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Stability of psychiatric outcomes of low birth weight: a longitudinal investigation

Bohnert KM, Breslau N (2008) Arch Gen Psychiatry.  2008 Sep;65(9): 1080-6. doi: 10.1001/archpsyc.65.9.1080. 

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Abstract:

CONTEXT:

Research on psychiatric disturbances in low-birth-weight (LBW) children (<or=2500 g), which has focused primarily on the extreme low end of the LBW distribution, has suggested an increased risk of attention, externalizing, and internalizing problems.

OBJECTIVE:

To examine the long-term effects of LBW on psychiatric problems in socially disadvantaged children and in middle-class children.

DESIGN:

A stratified random sample assessed at ages 6, 11, and 17 years.

SETTING:

Random samples of LBW and normal-birth-weight children from newborn discharge lists (1983 through 1985) of 2 major hospitals in southeast Michigan, one serving an inner city and the other serving middle-class suburbs.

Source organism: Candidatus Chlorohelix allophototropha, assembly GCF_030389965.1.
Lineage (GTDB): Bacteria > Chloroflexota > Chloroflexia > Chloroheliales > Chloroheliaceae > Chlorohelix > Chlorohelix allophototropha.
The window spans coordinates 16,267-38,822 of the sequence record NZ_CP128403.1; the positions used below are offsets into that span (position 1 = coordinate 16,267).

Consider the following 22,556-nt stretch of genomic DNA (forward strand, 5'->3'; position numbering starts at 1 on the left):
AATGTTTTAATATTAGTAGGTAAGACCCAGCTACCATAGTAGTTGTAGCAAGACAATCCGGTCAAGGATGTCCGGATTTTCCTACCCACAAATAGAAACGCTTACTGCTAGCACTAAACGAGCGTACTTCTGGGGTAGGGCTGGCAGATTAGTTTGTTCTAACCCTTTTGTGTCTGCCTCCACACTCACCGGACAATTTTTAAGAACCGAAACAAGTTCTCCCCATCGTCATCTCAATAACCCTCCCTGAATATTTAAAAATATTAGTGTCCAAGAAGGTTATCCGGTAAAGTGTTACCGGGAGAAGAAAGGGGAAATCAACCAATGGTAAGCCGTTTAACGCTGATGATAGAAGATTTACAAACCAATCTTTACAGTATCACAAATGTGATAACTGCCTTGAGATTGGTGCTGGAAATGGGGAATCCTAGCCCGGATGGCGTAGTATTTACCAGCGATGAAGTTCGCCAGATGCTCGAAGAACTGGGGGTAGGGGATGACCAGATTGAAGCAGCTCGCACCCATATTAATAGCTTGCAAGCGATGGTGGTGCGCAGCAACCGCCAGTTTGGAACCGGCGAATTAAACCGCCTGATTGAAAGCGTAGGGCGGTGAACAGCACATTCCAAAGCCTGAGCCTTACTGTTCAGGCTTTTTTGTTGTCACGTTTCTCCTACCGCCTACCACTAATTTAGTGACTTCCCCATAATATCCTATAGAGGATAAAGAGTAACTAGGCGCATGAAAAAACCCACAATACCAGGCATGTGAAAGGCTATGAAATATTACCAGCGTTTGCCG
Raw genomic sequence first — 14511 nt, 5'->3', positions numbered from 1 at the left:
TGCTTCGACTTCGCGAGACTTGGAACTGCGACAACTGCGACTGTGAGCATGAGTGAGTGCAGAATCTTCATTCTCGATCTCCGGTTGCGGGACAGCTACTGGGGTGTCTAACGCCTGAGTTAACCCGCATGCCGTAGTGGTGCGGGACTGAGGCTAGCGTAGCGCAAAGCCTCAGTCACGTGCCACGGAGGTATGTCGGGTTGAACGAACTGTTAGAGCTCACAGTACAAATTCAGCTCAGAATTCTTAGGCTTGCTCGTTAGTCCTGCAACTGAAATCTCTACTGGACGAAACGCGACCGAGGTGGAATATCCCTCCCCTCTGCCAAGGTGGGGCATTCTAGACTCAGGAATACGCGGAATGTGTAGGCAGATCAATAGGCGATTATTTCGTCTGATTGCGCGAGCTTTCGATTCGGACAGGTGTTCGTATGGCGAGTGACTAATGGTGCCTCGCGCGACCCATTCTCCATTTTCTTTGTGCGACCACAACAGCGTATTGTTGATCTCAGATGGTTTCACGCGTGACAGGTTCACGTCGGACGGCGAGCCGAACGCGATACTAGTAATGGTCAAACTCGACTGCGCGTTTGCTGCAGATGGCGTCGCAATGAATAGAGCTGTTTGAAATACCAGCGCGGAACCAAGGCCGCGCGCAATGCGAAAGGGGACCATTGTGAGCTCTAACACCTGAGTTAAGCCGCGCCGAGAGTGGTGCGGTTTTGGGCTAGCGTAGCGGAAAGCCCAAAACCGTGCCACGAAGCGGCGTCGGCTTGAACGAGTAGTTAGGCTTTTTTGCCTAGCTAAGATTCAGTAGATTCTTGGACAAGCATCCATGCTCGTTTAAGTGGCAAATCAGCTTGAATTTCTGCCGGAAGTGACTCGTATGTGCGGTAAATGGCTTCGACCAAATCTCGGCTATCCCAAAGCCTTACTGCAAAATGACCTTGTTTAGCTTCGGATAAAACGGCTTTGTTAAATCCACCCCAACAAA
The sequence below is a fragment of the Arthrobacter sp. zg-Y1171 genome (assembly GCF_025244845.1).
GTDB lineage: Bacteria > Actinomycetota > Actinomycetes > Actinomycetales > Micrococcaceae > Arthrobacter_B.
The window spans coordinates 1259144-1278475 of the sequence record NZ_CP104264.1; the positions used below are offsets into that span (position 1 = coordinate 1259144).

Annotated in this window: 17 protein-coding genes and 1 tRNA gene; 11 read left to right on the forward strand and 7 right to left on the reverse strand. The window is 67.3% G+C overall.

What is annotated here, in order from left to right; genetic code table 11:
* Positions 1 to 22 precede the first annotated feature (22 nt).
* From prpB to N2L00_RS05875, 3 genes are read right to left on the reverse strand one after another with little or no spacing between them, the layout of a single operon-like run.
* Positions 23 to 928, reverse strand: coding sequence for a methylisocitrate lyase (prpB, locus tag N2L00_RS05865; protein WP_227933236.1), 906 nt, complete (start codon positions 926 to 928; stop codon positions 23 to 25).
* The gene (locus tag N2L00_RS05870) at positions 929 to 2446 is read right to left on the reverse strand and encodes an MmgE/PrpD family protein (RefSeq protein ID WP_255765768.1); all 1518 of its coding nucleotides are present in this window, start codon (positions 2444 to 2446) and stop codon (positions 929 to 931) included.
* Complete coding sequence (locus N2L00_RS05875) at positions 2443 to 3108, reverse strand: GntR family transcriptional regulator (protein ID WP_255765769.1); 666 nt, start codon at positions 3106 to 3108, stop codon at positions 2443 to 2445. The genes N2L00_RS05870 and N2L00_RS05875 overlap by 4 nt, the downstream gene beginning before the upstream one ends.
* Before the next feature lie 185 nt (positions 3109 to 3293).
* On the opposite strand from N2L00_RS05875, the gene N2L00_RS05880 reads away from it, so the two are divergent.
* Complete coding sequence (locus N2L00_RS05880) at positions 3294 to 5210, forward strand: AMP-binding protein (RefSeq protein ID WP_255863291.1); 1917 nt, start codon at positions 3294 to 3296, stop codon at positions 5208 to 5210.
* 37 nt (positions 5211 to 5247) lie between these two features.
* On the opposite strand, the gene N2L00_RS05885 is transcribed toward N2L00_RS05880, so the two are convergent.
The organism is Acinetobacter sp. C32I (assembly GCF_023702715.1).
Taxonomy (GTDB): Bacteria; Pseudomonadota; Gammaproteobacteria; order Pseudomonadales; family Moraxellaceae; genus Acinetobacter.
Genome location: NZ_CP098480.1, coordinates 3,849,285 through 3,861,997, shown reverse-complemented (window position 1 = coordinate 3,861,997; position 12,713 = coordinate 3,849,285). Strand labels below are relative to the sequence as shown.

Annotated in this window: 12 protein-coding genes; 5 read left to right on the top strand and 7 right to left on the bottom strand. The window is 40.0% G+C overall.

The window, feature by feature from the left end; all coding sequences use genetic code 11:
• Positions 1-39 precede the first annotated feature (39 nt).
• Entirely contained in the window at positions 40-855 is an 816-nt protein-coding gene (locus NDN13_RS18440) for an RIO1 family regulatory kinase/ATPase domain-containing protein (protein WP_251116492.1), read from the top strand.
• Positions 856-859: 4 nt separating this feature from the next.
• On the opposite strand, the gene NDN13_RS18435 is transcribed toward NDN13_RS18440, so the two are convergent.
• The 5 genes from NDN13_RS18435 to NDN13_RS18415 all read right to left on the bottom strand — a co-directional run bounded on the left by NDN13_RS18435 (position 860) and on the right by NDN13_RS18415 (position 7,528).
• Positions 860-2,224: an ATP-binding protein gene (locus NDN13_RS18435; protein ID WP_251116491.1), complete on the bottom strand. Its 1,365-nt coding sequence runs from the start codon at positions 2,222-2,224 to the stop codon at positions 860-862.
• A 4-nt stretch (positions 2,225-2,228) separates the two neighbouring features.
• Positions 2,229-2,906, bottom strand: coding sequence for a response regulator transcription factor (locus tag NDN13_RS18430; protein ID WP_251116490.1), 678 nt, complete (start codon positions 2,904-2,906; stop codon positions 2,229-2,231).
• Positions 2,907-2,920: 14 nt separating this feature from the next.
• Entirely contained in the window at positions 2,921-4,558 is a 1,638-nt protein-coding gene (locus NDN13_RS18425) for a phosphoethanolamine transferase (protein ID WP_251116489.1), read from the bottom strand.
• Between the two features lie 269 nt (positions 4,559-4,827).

PARTICIPANTS:

Cohort members with 1 or more assessments (n = 823).

MAIN OUTCOME MEASURES:

Attention, internalizing, and externalizing problems rated by mothers and teachers (Child Behavior Checklist and Teacher's Report Form, respectively) at ages 6, 11, and 17 years, using standard cutoffs that identify children with disturbances above the normal range.

RESULTS:

Low-birth-weight children had modest excesses of externalizing and internalizing disturbances (adjusted odds ratios = 1.53 and 1.28, respectively) (P = .001 and .02, respectively). An increased risk of attention problems was associated with LBW only in the urban community (adjusted odds ratio = 2.78) (P = .001) and was greater among very LBW children (<or=1500 g) than heavier LBW children (1501-2500 g). In the suburban community, there was no increased risk for attention problems associated with LBW. Psychiatric outcomes of LBW did not vary across ages of assessments.

CONCLUSIONS:

Effects of LBW on psychiatric disturbance appear to be stable through the period of school attendance. The differential effect of LBW on attention problems between the 2 communities suggests the possibility of interplay between prenatal adversity and social environment.